• Artist teachers and democratic pedagogy

      Adams, Jeff; Atherton, Frances; Hoekstra, Marike (University of Chester, 2018-09-28)
      Combining artistic practice with teaching is not unusual for teachers in the visual arts. A dual professional practice, which can be found throughout the field of art education with art teachers in all levels of education, requires a negotiation of roles and positions on a personal level and has impact on pedagogy. However, the binary opposition of artist versus teacher fails to comprise the diversity of practices where art making and teaching are combined. Not only does identification with artist or teacher vary, so does the extent to which the two disciplines are fused, to the point where it can be called a hybrid practice when the distinction between art and teaching is no longer relevant. The democratic nature of contemporary visual art making further problematises a singular model of artist teacher practice. In order to do justice to the personal strategies artist teachers employ in balancing their dual professional roles, this thesis proposes a multifaceted concept of artist teacher practice. In this thesis, the notion of hybridity and diversity in artist teacher practice and the implications for democratic models of teaching and learning is subject to both theoretical, empirical, and artistic inquiry. The employment of different lenses enables a multi-layered approach to a complex practice. By focusing on the knowledge incorporated in the practice of two Dutch artist teachers this thesis informs how artist teacher practice relates to models of democratic teaching and learning. The miniature dioramas visually explore my own perception of democratic learning spaces and add an extra auto-ethnographic layer of understanding to artist teacher pedagogy. Central in this thesis is the notion of a pedagogical thirdspace. A spatial representation of social realities helps to create a critical understanding of human life. A thirdspace is a place in the margins between reality and ideals (Soja, 1999). When binary models of understanding are exchanged for real-life knowledge of the pedagogical practice of artist teachers an ambiguous open space emerges, where there is room for experiential learning, uncertainty, risk-taking, care, equality, inclusion, tacit experience, sensitivity, play, flexibility, and conflict. The engaged pedagogy (hooks, 1994) of artist teachers emancipates learners because of the fact that the duality of the artist teacher invites learners to join in a democratic, living model of artistic practice.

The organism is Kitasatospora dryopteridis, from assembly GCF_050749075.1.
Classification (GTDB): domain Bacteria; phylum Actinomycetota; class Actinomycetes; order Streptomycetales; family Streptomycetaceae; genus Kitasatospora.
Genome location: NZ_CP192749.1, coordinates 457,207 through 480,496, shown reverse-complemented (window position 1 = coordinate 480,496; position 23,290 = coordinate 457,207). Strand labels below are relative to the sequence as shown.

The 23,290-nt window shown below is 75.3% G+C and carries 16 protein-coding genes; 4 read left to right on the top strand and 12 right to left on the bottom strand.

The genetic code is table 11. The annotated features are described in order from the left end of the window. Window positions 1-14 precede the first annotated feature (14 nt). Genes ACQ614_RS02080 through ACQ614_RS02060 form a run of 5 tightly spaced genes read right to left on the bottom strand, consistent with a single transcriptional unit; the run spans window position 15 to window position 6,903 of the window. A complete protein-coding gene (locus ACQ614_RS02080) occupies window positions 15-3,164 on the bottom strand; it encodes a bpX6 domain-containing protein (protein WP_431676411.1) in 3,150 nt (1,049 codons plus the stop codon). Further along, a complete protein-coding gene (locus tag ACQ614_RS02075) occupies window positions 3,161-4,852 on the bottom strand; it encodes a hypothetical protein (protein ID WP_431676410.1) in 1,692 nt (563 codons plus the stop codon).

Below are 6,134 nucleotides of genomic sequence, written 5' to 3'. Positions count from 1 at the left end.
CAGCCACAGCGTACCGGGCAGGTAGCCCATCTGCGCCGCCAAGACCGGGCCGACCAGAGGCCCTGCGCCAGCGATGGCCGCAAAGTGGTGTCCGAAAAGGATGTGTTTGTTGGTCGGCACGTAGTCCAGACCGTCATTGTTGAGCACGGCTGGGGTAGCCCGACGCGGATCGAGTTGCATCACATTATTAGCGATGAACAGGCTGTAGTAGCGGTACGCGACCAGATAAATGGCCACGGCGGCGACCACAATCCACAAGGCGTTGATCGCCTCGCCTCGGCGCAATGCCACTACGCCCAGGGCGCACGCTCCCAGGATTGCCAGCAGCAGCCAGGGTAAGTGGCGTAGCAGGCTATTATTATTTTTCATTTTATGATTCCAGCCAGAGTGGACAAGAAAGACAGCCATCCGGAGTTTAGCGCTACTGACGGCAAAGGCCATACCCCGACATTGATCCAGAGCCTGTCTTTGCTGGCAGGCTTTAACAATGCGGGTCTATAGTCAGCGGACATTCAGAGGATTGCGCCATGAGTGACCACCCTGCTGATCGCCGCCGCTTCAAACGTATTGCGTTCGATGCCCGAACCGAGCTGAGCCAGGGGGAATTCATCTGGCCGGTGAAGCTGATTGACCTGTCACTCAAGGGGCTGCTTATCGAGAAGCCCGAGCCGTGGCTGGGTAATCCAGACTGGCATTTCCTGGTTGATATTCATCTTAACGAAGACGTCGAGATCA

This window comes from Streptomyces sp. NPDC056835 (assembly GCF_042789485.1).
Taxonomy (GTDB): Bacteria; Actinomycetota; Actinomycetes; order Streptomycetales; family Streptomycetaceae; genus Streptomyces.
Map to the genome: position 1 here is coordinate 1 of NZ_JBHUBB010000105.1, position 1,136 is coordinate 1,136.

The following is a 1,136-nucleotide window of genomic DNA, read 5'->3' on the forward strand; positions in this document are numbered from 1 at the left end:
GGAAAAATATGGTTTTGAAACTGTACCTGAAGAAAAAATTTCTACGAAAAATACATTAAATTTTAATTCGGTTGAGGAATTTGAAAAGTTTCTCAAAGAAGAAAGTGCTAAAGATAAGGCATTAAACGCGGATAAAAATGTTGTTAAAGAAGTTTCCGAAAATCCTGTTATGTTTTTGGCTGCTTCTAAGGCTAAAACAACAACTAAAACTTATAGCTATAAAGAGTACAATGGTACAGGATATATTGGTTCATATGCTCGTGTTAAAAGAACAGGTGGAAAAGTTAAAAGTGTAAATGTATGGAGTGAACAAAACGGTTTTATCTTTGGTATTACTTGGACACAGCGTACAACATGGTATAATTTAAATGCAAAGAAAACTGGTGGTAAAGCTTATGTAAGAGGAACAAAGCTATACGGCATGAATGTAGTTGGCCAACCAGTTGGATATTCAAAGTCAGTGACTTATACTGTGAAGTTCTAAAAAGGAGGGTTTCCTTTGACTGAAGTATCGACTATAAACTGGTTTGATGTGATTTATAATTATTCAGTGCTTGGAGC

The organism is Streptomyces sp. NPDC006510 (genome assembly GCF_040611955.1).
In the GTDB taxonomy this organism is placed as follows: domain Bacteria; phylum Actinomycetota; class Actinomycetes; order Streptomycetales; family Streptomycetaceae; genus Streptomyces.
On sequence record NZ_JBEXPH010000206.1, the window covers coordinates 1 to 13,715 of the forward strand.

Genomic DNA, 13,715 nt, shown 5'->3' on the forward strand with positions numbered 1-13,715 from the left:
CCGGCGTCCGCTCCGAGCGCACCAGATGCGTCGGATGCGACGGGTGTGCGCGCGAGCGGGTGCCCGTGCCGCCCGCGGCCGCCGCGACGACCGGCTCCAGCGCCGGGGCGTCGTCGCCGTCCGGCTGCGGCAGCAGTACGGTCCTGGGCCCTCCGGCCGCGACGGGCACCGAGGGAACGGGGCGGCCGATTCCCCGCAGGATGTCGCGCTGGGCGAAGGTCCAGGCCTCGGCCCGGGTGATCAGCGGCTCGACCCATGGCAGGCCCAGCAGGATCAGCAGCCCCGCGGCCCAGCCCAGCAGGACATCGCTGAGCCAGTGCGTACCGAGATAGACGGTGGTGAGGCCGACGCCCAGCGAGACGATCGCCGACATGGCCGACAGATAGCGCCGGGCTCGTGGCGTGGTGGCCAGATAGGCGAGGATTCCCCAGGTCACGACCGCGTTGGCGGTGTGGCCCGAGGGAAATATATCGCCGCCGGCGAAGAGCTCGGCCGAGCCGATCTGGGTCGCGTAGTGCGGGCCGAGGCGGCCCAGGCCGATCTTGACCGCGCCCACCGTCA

• Travelling to the top of the mountain: The use of found poetry to explore Palestinian and Arab teachers' perceptions and experience of their participation in a drama in education summer school

      Owens, Allan; Adams, Jeff; Bamber, Sally; Alsawayfa, Fadel (University of Chester, 2019-07-16)
      The purpose of this qualitative arts-based research study is to illustrate the potential of using found poetry to explore Palestinian and Arab teachers' perceptions and the experience of their participation in a drama in education summer school. The study sought to gain insight of how nine teachers from Palestine and Arab countries start their journey in learning drama and how they make sense of their experience. This study is grounded in narrative inquiry and interpretivist standpoint theories and presents teachers‘ lived experience in poetic form. In this study, I adopted a qualitative case study design paired with poetic research methodology to interpret and analyse the teachers‘ experiences in depth. The study uses semi-structured interviews and the reflective journals of nine participants in the drama in education summer school. Three key themes were identified: space and place, coexistence and the power of drama. I created forty found data poems representing these thematic findings in the words of participants. The poems were briefly analysed to open discussion and allow the readers to make their own interpretations. Found poetry was illustrated as a means of data analysis and re-presentation in qualitative research. The analysis and re-presentation of the teachers‘ interviews and reflective journals through found poetry led to an in-depth understanding of their experience. The findings of the study revealed that the summer school had a positive impact upon them. It offered them an opportunity to interact, communicate and coexist. The findings also revealed that drama had a positive impact upon teachers personally and professionally. It is concluded that researchers, education policymakers and teachers may benefit from understanding the experience of teachers‘ participation in the drama in education summer school through poetry.